Posts Tagged ‘prepare’

Three Sisters Garden

What is a Three Sisters Garden?

It is an ancient method of gardening using an intercropping system which grows corn, beans, and squash crops simultaneously in the same growing area that is typically a rounded mound of soil, often called a hill.

Corn is the oldest sister. She stands tall in the center.

Squash is the next sister. She grows over the mound, protecting her sisters from weeds and shades the soil from the sun with her leaves, keeping it cool and moist.

Beans are the third sister. She climbs through squash and then up corn to bind all together as she reaches for the sun. Beans help keep the soil fertile by coverting the sun’s energy into nitrogen filled nodules that grow on its roots. As beans grow they use the stored nitrogen as food.

How do I grow a Three Sisters Garden?

In mid-Spring clear a sunny garden area of grasses, weeds, and large stones. The area should be roundish in shape and at least eight feet across. Cover the area with a few inches of compost or well rotted manure. Turn the compost in to loosen the ground and create a moisture retaining growing medium with increased fertility. Water it well. Check the growing area frequently over the next few weeks to remove any sprouted weeds.

In late-Spring sow about seven or eight corn seeds in the center of the growing circle, in a ring pattern, spaced out about six inches from each other. Plant the corn seeds an inch under the soil, firm the soil above by patting it down with the palm of your hand. Water the growing mound well. The corn will sprout and begin to grow in about two weeks.

After the corn has grown to about ten inches high, using a hoe or hand trowel, pull up some soil from the growing mound around the base of the corn stalks. The corn should not be buried entirely, it’s upper half should be above the soil that has been mounded around it’s stems. The corn will send roots into the mounded soil to hold it steady and upright in the wind.

After mounding soil around the base of the corn stalks sow about a dozen pole bean seeds in a ring pattern six inches outside the corn stalks. Push the bean seeds about an inch under the soil and firm the ground above them by patting it down with your hand. Water the growing mound well. The beans will usually begin to sprout in about 7-14 days.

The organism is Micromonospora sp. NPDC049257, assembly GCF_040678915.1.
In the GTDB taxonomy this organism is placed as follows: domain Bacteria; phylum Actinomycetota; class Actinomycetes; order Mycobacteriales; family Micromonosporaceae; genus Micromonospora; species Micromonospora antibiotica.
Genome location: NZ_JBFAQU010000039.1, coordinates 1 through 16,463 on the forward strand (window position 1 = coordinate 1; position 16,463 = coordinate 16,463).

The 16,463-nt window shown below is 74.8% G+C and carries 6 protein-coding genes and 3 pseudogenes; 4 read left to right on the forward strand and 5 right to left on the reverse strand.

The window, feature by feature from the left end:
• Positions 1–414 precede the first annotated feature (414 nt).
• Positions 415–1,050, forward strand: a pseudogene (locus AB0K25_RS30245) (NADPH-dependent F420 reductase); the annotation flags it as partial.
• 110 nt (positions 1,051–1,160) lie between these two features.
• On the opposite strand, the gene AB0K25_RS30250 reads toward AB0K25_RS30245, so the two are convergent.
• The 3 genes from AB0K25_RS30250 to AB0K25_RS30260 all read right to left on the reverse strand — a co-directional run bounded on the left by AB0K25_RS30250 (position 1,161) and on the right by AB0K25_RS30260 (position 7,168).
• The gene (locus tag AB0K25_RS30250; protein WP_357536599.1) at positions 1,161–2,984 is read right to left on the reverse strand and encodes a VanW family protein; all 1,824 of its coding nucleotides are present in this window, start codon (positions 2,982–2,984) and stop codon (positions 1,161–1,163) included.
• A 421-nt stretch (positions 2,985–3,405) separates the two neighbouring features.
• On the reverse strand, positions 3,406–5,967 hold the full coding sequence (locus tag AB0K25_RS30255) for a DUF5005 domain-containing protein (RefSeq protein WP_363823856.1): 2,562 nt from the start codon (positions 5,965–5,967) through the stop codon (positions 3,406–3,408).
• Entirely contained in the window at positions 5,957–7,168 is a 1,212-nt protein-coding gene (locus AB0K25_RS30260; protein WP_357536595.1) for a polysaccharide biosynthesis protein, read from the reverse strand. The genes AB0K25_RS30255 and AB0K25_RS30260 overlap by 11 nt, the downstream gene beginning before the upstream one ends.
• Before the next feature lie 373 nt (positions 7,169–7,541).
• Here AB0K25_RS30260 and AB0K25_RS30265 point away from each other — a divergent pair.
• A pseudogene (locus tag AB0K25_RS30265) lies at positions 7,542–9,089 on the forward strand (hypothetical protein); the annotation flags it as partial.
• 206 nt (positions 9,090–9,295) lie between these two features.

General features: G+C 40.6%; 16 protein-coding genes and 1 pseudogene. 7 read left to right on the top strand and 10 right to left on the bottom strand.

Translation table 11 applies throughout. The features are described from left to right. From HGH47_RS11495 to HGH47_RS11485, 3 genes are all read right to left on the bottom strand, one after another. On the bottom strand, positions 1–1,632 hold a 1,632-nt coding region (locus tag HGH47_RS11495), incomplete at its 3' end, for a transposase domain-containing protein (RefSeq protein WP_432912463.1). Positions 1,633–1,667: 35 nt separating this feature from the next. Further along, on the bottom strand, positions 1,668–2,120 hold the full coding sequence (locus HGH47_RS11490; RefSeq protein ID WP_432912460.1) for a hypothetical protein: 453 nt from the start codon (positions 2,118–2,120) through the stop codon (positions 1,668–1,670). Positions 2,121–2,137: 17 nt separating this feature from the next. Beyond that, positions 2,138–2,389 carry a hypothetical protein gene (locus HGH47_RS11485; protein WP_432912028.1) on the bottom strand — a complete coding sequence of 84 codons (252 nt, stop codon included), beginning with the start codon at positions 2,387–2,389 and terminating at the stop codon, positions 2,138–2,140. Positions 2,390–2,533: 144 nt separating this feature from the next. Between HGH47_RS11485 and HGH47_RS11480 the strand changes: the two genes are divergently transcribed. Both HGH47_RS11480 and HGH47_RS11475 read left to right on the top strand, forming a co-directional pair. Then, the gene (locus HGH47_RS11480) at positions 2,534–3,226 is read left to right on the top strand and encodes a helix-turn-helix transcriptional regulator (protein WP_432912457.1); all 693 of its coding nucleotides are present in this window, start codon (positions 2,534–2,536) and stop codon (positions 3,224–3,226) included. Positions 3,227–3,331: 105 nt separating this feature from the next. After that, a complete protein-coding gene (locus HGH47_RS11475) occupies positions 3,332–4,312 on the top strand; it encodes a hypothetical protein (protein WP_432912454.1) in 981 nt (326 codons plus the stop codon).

About a week after the beans sprout, sow six or seven squash seeds in a ring about 12-15″ outside the beans. Push the squash seeds about an inch under the soil and firm the ground above them by patting it down with your hand. The squash seeds will sprout in about a week.

As the corn grows the beans will begin to climb, you can help them early on by wrapping the bean vines around the corn stalks. The squash will begin to grow it’s vines and the large squash leaves will soon cover the growing mound and shade its soil. On occasion help the squash continue to cover the mound by turning the ends of it’s vines towards the center of the mound. Water the mound well during weeks where there has been little or no rain.

When can we harvest our Three Sister’s Garden?

Corn may be harvested while in it’s green corn stage, but tradtionally it is left to ripen and is harvested in Autumn. The cob is sun dried and stored for winter use. To harvest green corn observe the silky threads coming from the tops of the ears, when the silk is dry and a dark brown color the corn may be harvested. To remove an ear of corn, hold the stalk a few inches below the ear. Pull the tip of the ear toward the ground until it snaps off.

Beans may be eaten fresh or allowed to mature and dry on the vine. Fresh beans can be harvested when the pods are firm and crisp, but before the seeds within the pods have begun to swell. Pick beans in late morning after the night-dew has dried from the plants. This helps to prevent the spread of bacterias which can harm the plants. Pick the beans carefully to avoid bruising or snapping the growing vines. Bean plants will continue to flower and more bean pods will develop if they are harvested before bean seeds can mature.